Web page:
Standing mere feet away from the performer creates an intimacy between audience and artist, and this is the forum by which art should really be scrutinised. We don’t go to galleries to look at picture from 500 meters away, after all. Without lights, glitz or make-up, sans preening, no costume changes, this is performance. This is the soul of the man, drummer in seminally influential This Heat, who even now sound like they’re from the future, laid out for everyone to see. Amid the virtuosity is mischief, intelligence, no little charm, and the sheer, unbridled joy, of watching someone who’s very good at a thing, doing that thing, and living that thing is a such a way as we live it with him. Delicious. Big shout out to Enthusiastic Eunuch. (DH)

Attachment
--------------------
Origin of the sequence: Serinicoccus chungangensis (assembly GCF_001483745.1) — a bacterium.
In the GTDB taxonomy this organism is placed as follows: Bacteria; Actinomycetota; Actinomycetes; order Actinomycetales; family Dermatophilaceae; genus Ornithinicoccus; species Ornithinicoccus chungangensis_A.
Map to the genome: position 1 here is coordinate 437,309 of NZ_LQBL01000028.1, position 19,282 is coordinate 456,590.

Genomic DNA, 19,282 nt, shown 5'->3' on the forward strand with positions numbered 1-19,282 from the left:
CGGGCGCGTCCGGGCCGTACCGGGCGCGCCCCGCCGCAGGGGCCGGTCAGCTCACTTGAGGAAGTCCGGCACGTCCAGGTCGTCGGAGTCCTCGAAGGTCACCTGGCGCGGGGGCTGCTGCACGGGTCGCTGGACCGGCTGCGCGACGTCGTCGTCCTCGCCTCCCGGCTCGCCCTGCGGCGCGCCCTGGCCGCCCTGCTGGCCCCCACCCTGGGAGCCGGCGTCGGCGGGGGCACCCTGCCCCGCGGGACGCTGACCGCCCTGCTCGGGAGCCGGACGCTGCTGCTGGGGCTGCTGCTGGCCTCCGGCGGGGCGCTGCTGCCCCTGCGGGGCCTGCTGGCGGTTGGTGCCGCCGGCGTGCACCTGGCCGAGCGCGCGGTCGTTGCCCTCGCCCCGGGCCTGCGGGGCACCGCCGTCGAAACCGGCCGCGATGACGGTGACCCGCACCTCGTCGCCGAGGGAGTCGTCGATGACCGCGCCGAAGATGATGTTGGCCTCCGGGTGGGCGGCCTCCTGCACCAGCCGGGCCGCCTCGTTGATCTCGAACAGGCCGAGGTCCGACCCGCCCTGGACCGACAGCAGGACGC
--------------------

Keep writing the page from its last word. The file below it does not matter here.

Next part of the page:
Chic feat. Nile Rodgers – Forbidden Fruit, Dublin, June

A Party in a Bag, as constituted by Chic’s movable feast. Or, as the case may be, a party in a field. The inimitable Nile Rodgers and his travelling festivities arrived in Kilmainham armed with an unrivaled arsenal of party anthems; outgunning every other act on the bill. Each song, seemingly designed to magnify and prolong the summer sun, ensured that the mid evening set wasn’t just the highlight of the weekend, it was possibly the highlight of the summer. (SD)

Chromatics – The Village, Dublin, June

Chromatics don’t need a link with Refn’s movie ‘Drive’ to set them on a journey through the neon-sprawl-at-night, they ooze it from every pore regardless. What could be a glossy surface runs deep, all the words and synth atmospherics made flesh – Johnny Jewel with his clown tears and Ruth Radelet’s stoic narrator write the after-dark movie of your life, on the spot before you and it’s all you can do to remember to keep your jaw from falling open. (SR)